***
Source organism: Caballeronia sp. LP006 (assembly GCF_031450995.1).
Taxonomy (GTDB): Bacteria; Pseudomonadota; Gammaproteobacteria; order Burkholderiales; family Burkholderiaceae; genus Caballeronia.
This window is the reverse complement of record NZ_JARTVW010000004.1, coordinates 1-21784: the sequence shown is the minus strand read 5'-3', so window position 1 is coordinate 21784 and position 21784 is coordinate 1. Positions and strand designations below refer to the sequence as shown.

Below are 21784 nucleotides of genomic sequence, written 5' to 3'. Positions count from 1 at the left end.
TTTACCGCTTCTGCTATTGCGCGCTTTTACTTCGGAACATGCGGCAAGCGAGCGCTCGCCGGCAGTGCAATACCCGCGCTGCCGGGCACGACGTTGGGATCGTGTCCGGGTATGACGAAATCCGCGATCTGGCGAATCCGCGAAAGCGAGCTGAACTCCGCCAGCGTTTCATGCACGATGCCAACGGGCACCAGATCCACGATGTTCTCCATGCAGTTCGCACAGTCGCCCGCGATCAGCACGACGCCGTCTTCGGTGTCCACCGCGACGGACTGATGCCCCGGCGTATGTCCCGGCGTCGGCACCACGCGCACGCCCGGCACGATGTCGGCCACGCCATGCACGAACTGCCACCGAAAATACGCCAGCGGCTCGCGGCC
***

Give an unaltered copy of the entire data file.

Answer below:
Source organism: Caballeronia sp. LP006 (assembly GCF_031450995.1).
Taxonomy (GTDB): Bacteria; Pseudomonadota; Gammaproteobacteria; order Burkholderiales; family Burkholderiaceae; genus Caballeronia.
This window is the reverse complement of record NZ_JARTVW010000004.1, coordinates 1-21784: the sequence shown is the minus strand read 5'-3', so window position 1 is coordinate 21784 and position 21784 is coordinate 1. Positions and strand designations below refer to the sequence as shown.

Below are 21784 nucleotides of genomic sequence, written 5' to 3'. Positions count from 1 at the left end.
TTTACCGCTTCTGCTATTGCGCGCTTTTACTTCGGAACATGCGGCAAGCGAGCGCTCGCCGGCAGTGCAATACCCGCGCTGCCGGGCACGACGTTGGGATCGTGTCCGGGTATGACGAAATCCGCGATCTGGCGAATCCGCGAAAGCGAGCTGAACTCCGCCAGCGTTTCATGCACGATGCCAACGGGCACCAGATCCACGATGTTCTCCATGCAGTTCGCACAGTCGCCCGCGATCAGCACGACGCCGTCTTCGGTGTCCACCGCGACGGACTGATGCCCCGGCGTATGTCCCGGCGTCGGCACCACGCGCACGCCCGGCACGATGTCGGCCACGCCATGCACGAACTGCCACCGAAAATACGCCAGCGGCTCGCGGCC